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Mayor Kenney, Comcast looking at legality of proposed wage history bill

Mayor Jim Kenney, Comcast and a coalition of Philadelphia businesses are examining the legality of a proposed bill that would bar companies from asking employees for their salary history.

Late last year, City Council passed a controversial bill that bans employers from asking future employees what they've earned in the past. Kenney's signature is required, or he can veto it, so in December he requested the City's legal department send a letter to Comcast and a coalition of Philadelphia companies asking about the legality of the bill.

"The Mayor asked for our lawyers to contact the City's Law Department to discuss the legality of the legislation.  The City Solicitor then requested a letter summarizing the coalition's legal position," said Comcast spokesman John Demming.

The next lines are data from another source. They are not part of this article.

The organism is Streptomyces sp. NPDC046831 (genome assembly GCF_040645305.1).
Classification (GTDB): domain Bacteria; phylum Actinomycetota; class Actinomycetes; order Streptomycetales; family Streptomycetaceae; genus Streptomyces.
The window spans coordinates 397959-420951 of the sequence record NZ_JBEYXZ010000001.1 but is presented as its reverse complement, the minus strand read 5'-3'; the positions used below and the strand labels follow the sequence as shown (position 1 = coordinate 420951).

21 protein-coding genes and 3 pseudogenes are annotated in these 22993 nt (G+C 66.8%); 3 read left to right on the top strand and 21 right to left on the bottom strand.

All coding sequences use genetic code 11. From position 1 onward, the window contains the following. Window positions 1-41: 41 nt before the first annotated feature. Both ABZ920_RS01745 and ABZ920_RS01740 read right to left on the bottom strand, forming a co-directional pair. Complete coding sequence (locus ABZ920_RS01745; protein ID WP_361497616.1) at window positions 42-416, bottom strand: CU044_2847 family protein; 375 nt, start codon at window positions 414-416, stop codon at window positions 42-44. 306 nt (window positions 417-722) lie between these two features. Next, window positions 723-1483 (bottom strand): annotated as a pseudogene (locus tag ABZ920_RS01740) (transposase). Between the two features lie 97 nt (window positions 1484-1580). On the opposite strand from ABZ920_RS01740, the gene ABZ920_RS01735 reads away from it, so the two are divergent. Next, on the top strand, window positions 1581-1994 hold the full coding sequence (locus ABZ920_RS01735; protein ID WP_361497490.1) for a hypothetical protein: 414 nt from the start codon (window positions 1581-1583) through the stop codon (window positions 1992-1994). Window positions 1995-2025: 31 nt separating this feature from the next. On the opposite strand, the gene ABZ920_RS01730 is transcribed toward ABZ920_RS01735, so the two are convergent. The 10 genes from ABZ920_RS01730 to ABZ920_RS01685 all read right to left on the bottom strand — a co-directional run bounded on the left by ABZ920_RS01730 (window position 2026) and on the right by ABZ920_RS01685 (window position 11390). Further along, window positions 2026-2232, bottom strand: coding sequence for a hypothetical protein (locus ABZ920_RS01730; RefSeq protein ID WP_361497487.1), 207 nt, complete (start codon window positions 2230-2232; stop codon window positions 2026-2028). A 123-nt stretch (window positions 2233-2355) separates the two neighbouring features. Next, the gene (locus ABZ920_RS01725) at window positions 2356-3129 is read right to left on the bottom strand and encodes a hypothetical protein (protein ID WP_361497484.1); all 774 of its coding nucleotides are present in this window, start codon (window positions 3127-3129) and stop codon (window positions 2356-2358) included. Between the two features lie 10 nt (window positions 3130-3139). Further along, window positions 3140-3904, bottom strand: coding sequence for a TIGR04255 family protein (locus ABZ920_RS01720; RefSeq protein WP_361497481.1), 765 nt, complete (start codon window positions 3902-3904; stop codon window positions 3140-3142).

Comcast has given Philadelphia Mayor Jim Kenney a total of $8,000 in campaign contributions over the past two years. In 2015, Comcast gave $5,500 in political contributions to then-City Councilman Kenney's mayoral campaign, which followed a $2,500 contribution the prior year.

The donations were made to Kenney during his run for mayor of Philadelphia by the Comcast Corporation & NBCUniversal Political Action Committee-USA, according to donation records disclosed annually on the public company's website.

In the scheme of Comcast's donations nationwide, that's about average. Comcast spreads contributions around many local races, not just in Pennsylvania, but in almost every state.

In Philadelphia, Comcast hedged its bets, giving then-Mayor Nutter $5,000 in 2014. Comcast also gave money to Philadelphia City Council members Darrell Clarke ($2,000), Kenyatta Johnson ($1,500) Blondell Reynolds Brown ($550), and Mark Squilla ($500) the same year.